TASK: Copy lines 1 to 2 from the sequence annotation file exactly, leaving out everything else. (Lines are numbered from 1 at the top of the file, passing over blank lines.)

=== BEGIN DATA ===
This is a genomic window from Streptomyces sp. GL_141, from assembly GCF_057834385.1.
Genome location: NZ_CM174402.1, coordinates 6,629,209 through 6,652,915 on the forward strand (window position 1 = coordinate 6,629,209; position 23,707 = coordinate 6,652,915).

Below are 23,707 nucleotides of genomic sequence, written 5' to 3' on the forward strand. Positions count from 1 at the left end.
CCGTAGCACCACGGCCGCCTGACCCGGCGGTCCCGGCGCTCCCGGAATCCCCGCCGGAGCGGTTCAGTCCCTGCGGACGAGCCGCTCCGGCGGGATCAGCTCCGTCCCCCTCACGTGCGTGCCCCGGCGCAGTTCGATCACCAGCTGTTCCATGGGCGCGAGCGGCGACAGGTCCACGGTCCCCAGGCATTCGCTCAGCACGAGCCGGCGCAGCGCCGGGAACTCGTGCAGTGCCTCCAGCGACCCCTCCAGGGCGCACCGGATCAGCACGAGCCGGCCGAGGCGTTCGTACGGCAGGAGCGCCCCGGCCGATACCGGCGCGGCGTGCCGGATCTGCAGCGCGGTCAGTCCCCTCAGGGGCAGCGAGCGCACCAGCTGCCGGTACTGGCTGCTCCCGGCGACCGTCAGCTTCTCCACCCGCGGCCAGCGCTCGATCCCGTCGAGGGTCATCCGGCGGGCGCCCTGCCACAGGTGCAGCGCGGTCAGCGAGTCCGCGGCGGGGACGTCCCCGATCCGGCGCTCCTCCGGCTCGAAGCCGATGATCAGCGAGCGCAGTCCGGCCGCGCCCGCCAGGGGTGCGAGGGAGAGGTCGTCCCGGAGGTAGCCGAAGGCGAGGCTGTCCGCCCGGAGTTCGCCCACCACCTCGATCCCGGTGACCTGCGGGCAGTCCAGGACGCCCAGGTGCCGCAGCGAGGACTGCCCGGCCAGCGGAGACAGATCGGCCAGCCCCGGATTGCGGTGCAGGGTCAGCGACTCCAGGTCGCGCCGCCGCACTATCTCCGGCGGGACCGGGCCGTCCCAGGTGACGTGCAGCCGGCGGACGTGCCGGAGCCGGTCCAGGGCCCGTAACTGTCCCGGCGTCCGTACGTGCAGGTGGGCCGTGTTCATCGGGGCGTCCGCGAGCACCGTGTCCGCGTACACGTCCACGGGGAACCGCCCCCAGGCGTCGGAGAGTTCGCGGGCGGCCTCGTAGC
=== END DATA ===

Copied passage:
This is a genomic window from Streptomyces sp. GL_141, from assembly GCF_057834385.1.
Genome location: NZ_CM174402.1, coordinates 6,629,209 through 6,652,915 on the forward strand (window position 1 = coordinate 6,629,209; position 23,707 = coordinate 6,652,915).